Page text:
Maternal teaching strategies as predictors of young children’s critical thinking

Year: 2001

Author: Chandra, Julia

Type of paper: Abstract refereed

When a child is taught to think critically, support from the family has to be taken into account. Unfortunately, in some cultures, including Indonesian, a child expressing his or her own ideas is regarded as peculiar. A child is supposed to listen to the parent, not vice versa. Whether or not a mother is able to change her approach in nurturing her child so that the child can become more critical is examined in this study. A group of Indonesian mothers was trained to interact reciprocally with their children. The training lasted for seven months during which four training sessions of 2 and a half hours took place every 5-7 weeks. Besides training, mothers were also given a chance to review the interactions with their child. The mother’s teaching strategies and the child’s performance on critical thinking tasks were taken initially as a baseline and were monitored after every training session. The result was then compared with those from another group of mothers and their children who did not receive such intervention. The mother’s teaching strategies and the child’s critical thinking ability were assessed in natural settings independently from each other, following the assumption that one aspect of being critical is able to think spontaneously and independently from authoritative figures. Altogether 14 categories of maternal teaching strategies were used in the mother-child interaction analyses, while critical thinking in children was assessed according to cognitive and affective components.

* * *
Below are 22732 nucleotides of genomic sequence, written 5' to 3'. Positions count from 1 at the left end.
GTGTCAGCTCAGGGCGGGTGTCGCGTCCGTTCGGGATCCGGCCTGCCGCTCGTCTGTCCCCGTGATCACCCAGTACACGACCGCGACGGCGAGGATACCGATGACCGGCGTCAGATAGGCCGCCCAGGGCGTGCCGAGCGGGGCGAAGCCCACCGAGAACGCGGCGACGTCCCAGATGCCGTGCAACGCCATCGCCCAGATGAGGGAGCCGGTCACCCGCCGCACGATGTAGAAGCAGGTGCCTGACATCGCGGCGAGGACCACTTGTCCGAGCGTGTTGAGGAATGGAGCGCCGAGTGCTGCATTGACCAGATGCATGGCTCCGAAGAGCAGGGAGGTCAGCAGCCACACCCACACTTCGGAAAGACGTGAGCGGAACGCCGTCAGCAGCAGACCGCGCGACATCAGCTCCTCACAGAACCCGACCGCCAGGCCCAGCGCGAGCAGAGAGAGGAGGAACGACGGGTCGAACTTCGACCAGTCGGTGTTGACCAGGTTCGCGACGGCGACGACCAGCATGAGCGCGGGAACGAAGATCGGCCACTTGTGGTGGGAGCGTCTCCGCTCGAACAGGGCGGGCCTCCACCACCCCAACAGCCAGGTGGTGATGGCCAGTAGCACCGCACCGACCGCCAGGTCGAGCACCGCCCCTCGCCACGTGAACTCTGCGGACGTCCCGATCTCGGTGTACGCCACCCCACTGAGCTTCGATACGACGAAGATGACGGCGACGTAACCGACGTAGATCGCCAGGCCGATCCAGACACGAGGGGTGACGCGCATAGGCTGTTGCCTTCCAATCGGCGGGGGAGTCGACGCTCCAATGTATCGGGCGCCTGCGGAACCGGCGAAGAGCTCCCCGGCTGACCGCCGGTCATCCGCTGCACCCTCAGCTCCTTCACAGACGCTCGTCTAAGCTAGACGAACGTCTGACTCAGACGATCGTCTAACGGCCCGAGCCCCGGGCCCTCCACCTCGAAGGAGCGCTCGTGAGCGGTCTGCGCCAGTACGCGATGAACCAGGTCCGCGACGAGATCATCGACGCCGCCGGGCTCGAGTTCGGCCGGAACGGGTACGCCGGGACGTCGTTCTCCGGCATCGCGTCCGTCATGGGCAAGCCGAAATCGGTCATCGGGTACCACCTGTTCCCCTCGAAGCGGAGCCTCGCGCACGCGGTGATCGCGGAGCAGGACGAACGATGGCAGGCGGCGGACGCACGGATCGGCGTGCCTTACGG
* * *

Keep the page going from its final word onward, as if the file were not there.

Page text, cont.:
The results to be reported here are taken from the first phase of the larger, longitudinal study and constituted a baseline of both maternal teaching strategies and the child’s performance on critical thinking tasks especially designed for this study. Results showed that children with better performance in critical thinking tasks have mothers who emphasized informing and reasoning besides enjoyed interacting with children rather than pressuring or commanding. The implications of these findings for promoting young children’s critical thinking are discussed.